Google and other search engines attach great importance to link popularity. If a site related to yours, itself well-placed in the search engines, links to your site, especially if the link contains your primary key word phrase, your search engine rankings will improve significantly, especially for that phrase. It's nearly impossible to rank well in Google or stay in the Bing Search Engine at all if you don't have good link popularity.
Google prioritizes their crawl based upon the quantity, quality, and relevance of links pointing to a page. It appears that when you submit a page via Google's submission form, all that does is count as a "link" for purposes of crawl priority. Googlebot (Google's spider) should get to you eventually because there is now a "link" to you, but it would get to you faster if it found more of them (i.e., links to your site). It is also likely that Google will explore your site more deeply (index more of your pages) if your link popularity is strong.
The best way to build link popularity is to make your site such a fascinating, useful repository of information about your products or topic that people link to it unbidden. This refers back to our discussion about content. Theoretically, you could just focus on building great content and give little or no attention to link popularity, yet attract thousands of links. But in most cases, it's necessary to attend to both.
Some webmasters seem to think that the more incoming links you have, the higher your ranking in the search engines will be. In reality, the quality and relevancy of incoming links matter more than the quantity. All other things being equal, a website with a dozen or so quality backlinks may rank higher than one with thousands of low-quality ones.
One way to get backlinks is to set up a themed reciprocal link directory on your site. This means that you link to sites related to yours in exchange for their linking to you. Reciprocal linking should be thoughtful and intentional, with your end users (not the search engines) in mind. If you request a link swap with an unrelated website for the sole purpose of "building up numbers", you are engaging in a misguided task. If I were to create such a directory for you, I would not contact potential link partners in a shotgun fashion, but would focus on quality, related websites.
Although reciprocal linking still works, some SEO authorities suspect that such links may be devalued by the search engines, because they are usually set up merely to boost search engine rankings. Other ways to have web sites link to you without having to reciprocate is to write and distribute articles or press releases.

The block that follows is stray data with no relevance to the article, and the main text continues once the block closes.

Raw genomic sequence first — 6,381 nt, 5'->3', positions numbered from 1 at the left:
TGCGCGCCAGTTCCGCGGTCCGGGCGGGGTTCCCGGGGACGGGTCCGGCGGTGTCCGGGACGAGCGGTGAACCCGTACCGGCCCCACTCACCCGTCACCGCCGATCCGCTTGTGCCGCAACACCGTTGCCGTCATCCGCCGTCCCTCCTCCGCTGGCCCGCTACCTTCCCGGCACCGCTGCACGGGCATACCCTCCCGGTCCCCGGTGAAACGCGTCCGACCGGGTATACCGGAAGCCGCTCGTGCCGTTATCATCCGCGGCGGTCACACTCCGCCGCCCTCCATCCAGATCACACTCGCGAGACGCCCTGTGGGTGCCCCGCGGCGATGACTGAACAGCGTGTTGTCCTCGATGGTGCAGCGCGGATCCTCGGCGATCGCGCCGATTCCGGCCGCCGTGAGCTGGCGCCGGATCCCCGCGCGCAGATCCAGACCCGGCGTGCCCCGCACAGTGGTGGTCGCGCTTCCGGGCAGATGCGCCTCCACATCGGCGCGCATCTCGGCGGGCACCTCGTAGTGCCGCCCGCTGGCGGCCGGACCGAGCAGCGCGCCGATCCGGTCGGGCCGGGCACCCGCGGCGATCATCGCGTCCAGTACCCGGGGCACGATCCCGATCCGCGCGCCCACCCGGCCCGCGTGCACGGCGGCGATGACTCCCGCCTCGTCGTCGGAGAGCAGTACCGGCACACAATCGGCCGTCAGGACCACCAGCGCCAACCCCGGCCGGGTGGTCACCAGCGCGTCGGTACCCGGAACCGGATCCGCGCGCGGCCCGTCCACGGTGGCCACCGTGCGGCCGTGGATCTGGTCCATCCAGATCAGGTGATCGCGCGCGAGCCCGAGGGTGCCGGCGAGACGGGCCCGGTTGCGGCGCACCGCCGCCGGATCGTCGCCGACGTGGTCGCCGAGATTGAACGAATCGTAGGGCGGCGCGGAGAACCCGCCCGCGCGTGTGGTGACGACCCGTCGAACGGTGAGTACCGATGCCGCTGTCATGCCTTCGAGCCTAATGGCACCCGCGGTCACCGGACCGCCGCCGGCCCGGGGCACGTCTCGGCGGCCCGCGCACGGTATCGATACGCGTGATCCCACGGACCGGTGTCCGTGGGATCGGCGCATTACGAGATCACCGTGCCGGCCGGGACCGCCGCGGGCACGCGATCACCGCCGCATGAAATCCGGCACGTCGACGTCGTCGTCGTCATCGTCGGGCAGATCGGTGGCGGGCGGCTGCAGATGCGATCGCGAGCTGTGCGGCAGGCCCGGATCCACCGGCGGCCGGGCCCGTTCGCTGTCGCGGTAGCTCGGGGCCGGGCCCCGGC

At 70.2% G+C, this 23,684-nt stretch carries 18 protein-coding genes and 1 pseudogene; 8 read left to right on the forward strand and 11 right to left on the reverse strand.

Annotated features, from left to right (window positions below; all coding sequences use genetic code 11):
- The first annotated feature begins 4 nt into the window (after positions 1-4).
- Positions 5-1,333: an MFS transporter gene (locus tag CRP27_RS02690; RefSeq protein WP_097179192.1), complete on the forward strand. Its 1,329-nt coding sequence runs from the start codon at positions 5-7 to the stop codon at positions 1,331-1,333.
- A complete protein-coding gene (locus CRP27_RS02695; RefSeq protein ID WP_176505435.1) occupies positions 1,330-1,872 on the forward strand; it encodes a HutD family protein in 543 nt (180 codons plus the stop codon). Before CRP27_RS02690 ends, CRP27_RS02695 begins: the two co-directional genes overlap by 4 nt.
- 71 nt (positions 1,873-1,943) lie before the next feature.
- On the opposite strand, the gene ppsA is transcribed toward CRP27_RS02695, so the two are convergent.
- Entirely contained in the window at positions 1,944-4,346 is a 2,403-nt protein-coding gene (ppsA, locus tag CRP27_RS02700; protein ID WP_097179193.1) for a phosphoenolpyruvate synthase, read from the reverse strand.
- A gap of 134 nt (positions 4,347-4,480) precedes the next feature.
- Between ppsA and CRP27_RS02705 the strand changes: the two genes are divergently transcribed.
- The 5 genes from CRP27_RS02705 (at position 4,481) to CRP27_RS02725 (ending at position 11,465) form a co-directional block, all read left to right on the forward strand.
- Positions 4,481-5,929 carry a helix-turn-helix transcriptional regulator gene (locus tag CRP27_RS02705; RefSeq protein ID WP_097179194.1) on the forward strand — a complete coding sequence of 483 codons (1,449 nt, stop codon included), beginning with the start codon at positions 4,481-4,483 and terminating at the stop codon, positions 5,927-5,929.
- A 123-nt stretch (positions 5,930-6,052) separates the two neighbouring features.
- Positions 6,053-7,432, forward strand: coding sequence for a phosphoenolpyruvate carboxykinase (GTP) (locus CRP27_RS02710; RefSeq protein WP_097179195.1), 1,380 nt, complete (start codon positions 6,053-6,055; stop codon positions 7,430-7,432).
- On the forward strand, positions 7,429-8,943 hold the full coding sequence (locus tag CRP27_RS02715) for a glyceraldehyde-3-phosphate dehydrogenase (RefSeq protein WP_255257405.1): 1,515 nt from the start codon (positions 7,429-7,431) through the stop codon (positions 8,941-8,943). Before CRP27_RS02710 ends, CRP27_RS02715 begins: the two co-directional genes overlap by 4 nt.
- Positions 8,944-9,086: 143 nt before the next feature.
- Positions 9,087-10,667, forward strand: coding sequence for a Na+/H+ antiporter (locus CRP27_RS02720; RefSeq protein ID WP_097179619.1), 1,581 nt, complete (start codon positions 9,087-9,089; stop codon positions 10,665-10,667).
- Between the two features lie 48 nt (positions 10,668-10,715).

Want to see who's linking to you or another site? Use this search string in Google: link:www.yoursite.com
Directories used to be quite effective in boosting link popularity, but Google devalued most of them a while back and demoted the PageRank on their internal pages to zero. There are now only a handful of directories that Google respects, and that are worth submitting to. These include:
Yahoo! - It used to be that sites in the Yahoo! directory were displayed prominently in Yahoo's search results. But now Yahoo! shows results from its spider-fed database. In a round-about way, a Yahoo! listing is still valuable, because it tends to boost your rankings through improved link popularity, which should boost your rankings in Google and other search engines. Commercial sites must pay an annual fee of $299 to have their site included. Non-profits can submit for free, but may wait months and still not be accepted. Other worthwhile paid directories include Best of the Web and Business.com.
The Open Directory Project - This is the most important free directory. Google, AOL Search, AltaVista, HotBot, Lycos, Netscape Search, etc. use it for their directory listings. Here are some tips on submitting to the ODP, or DMOZ, as it is sometimes called. With DMOZ, I don’t worry too much about which category is going to get the most traffic. That would be difficult to determine, and the main value of being in DMOZ is the legitimacy it confers upon your site, resulting in a ranking boost in Google and other search engines. So I just try to find the most relevant category. If there are several, then I look at a couple of criteria. Does the category have an editor? (You can check this at the bottom of the page.) If it doesn’t, the submission will come to the attention of the editor in the category next up in the hierarchy. If you have to move several steps up the hierarchy to find an editor, chances are that editor is going to be swamped, and may not attend to your submission for a LONG time if ever. Another consideration is the PageRank of the page and the number of links on the page. You want to favor pages with higher PageRank and fewer links. But again, relevance of the category is the primary consideration. If your site isn’t relevant to the category, the editor isn’t going to appreciate your submitting it there and may reject it.
Your Yahoo and ODP listings make an important contribution to your link popularity, which is critical to achieving high rankings.
Next: Local Search, Google Base, Yahoo! Shopping, etc.